Unlocking the Decision-Making Process: An Analysis of U.S. Counter-narcotic Policy Making towards Mexico and Colombia

Susana Dominguez

Abstract


By inquiring on why U.S. counter-narcotic policy differed in Colombia and Mexico, this project sought to understand why a similar problem, drug trafficking, has been dealt with dissimilar policies. The researcher hypothesized that through the rational actor model, these differences in policy-making could be explained. By using congruence procedure type 1 on a comparative case study, Plan Colombia and the Merida Initiative, the researcher determined if the rational actor’s variables were present. The variables included: ranking of options, agreement on rankings, consideration of the probability of success, and agreement on beliefs and values.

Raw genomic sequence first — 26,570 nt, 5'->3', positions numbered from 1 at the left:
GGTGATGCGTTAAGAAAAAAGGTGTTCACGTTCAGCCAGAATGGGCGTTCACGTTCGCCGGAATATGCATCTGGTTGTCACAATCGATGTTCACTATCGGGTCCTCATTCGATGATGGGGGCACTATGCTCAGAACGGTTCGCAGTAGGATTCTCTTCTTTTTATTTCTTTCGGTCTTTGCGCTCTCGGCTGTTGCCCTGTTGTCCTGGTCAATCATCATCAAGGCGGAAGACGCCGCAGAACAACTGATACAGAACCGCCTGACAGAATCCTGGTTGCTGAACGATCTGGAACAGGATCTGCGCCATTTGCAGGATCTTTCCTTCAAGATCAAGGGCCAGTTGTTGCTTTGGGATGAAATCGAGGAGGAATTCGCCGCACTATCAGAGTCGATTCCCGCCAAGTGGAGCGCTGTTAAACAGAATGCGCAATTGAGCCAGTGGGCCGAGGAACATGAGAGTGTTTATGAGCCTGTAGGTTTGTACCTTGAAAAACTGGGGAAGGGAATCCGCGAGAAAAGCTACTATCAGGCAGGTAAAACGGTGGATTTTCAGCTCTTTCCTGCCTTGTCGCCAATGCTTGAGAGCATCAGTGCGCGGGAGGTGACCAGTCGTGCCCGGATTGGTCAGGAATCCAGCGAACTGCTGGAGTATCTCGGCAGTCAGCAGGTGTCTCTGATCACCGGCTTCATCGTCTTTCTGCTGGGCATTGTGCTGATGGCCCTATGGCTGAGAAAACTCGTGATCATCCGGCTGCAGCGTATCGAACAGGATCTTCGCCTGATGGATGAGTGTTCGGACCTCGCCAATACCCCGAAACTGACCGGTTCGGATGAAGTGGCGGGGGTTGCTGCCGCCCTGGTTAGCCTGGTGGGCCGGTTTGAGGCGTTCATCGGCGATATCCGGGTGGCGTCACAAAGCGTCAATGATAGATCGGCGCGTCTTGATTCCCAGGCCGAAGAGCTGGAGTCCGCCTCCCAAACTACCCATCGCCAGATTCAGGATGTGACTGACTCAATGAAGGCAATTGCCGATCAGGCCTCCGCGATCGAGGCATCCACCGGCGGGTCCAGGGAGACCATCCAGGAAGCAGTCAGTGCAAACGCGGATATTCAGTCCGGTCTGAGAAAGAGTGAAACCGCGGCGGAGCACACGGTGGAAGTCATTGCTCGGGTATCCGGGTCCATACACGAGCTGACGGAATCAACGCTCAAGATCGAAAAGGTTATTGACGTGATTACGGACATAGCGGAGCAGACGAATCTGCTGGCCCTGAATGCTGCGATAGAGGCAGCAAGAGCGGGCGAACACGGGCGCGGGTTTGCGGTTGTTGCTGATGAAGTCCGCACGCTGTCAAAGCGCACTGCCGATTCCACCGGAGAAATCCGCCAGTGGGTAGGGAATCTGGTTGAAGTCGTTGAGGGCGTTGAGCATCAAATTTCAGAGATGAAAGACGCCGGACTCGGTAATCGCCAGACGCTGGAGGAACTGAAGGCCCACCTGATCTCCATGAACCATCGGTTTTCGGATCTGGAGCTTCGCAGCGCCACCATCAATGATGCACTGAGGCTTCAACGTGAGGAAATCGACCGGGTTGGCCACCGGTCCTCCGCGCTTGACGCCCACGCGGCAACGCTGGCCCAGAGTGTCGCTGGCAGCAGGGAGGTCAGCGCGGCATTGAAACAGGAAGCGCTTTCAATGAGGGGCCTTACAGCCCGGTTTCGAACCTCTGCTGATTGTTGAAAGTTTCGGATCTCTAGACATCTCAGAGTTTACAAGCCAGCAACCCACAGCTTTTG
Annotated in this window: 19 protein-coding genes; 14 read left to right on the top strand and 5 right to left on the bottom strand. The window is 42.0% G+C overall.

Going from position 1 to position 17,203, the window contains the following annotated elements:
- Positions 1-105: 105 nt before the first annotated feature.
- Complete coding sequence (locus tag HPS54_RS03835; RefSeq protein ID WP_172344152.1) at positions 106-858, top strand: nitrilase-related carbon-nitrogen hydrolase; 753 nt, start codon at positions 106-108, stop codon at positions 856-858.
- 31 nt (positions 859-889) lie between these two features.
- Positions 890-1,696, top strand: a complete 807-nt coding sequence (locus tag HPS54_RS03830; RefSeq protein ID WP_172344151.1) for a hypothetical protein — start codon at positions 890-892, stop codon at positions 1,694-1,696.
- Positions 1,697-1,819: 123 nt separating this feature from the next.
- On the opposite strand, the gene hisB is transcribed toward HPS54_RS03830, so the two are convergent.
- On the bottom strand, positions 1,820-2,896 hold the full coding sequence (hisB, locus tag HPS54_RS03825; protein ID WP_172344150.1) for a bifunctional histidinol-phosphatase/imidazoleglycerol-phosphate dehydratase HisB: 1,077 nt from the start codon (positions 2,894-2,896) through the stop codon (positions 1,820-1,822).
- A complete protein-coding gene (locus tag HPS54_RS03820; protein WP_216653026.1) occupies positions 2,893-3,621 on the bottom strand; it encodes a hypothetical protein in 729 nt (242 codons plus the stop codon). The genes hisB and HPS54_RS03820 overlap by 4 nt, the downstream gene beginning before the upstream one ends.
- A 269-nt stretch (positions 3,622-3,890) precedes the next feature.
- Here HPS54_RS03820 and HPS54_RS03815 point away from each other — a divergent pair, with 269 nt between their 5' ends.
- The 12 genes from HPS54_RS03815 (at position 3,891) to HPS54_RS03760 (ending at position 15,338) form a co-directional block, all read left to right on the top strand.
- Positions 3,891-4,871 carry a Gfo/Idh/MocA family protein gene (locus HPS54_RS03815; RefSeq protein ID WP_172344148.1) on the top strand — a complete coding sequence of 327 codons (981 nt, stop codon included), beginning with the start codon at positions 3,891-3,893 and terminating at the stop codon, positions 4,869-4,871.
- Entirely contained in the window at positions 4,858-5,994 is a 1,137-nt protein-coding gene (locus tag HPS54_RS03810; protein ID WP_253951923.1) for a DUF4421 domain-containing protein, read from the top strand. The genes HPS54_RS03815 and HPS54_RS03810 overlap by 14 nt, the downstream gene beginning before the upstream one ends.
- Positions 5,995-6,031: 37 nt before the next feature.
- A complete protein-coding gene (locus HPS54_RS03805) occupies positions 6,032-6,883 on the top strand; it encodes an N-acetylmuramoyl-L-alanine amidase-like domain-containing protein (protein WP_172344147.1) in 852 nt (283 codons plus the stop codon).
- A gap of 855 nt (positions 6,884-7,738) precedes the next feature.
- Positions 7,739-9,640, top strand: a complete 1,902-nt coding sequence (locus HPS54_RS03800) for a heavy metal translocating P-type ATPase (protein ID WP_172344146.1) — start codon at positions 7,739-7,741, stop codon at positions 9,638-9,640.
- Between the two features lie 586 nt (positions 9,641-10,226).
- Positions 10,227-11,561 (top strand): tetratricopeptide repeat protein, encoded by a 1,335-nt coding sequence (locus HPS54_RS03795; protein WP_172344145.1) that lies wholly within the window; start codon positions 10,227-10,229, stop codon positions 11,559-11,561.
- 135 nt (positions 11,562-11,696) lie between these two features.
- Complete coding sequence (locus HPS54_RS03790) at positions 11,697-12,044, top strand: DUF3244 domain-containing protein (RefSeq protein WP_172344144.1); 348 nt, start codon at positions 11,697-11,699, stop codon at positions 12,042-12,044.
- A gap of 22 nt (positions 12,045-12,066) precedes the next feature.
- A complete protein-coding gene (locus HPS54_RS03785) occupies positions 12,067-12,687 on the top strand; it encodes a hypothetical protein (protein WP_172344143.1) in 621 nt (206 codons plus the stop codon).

The results of this project did not support the hypothesis. Policy makers ranked options and considered the probability of success, but did not agree on rankings or agree on beliefs and values in the decision-making process for both cases. Therefore, this project did not support the rational actor model. Although with the assistance of the observations for these two cases, the researcher hypothesizes that the government politics model and the operational code school of thought could explain the differences in United States’ counter-narcotic policy. Further research must be conducted in order to confirm or disconfirm these hypotheses.


Keywords


counter-narcotics, policy, rational actor model

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